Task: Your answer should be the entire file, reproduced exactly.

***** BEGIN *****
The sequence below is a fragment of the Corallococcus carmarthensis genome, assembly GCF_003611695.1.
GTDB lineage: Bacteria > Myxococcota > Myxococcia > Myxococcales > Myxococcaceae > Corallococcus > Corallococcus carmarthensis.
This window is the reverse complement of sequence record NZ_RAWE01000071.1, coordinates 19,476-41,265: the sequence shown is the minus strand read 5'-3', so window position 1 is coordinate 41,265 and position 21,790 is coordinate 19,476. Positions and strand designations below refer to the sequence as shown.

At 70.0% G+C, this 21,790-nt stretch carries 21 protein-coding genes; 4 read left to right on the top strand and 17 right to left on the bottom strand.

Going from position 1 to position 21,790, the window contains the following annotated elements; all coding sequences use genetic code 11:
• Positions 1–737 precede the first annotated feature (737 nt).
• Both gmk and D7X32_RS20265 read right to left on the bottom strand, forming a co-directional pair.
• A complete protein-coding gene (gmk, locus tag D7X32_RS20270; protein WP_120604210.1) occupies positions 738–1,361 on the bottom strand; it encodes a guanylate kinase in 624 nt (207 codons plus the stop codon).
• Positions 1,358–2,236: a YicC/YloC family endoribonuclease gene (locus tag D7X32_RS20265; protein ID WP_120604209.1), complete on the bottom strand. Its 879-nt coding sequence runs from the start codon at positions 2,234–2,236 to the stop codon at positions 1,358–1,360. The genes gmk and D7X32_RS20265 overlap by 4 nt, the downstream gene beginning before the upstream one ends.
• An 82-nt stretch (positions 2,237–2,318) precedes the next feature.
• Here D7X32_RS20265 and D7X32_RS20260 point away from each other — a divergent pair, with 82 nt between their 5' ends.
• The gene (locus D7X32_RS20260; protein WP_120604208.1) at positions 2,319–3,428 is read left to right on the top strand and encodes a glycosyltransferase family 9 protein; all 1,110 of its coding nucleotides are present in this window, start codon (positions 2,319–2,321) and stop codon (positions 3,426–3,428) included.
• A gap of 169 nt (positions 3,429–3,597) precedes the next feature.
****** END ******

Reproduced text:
The sequence below is a fragment of the Corallococcus carmarthensis genome, assembly GCF_003611695.1.
GTDB lineage: Bacteria > Myxococcota > Myxococcia > Myxococcales > Myxococcaceae > Corallococcus > Corallococcus carmarthensis.
This window is the reverse complement of sequence record NZ_RAWE01000071.1, coordinates 19,476-41,265: the sequence shown is the minus strand read 5'-3', so window position 1 is coordinate 41,265 and position 21,790 is coordinate 19,476. Positions and strand designations below refer to the sequence as shown.

At 70.0% G+C, this 21,790-nt stretch carries 21 protein-coding genes; 4 read left to right on the top strand and 17 right to left on the bottom strand.

Going from position 1 to position 21,790, the window contains the following annotated elements; all coding sequences use genetic code 11:
• Positions 1–737 precede the first annotated feature (737 nt).
• Both gmk and D7X32_RS20265 read right to left on the bottom strand, forming a co-directional pair.
• A complete protein-coding gene (gmk, locus tag D7X32_RS20270; protein WP_120604210.1) occupies positions 738–1,361 on the bottom strand; it encodes a guanylate kinase in 624 nt (207 codons plus the stop codon).
• Positions 1,358–2,236: a YicC/YloC family endoribonuclease gene (locus tag D7X32_RS20265; protein ID WP_120604209.1), complete on the bottom strand. Its 879-nt coding sequence runs from the start codon at positions 2,234–2,236 to the stop codon at positions 1,358–1,360. The genes gmk and D7X32_RS20265 overlap by 4 nt, the downstream gene beginning before the upstream one ends.
• An 82-nt stretch (positions 2,237–2,318) precedes the next feature.
• Here D7X32_RS20265 and D7X32_RS20260 point away from each other — a divergent pair, with 82 nt between their 5' ends.
• The gene (locus D7X32_RS20260; protein WP_120604208.1) at positions 2,319–3,428 is read left to right on the top strand and encodes a glycosyltransferase family 9 protein; all 1,110 of its coding nucleotides are present in this window, start codon (positions 2,319–2,321) and stop codon (positions 3,426–3,428) included.
• A gap of 169 nt (positions 3,429–3,597) precedes the next feature.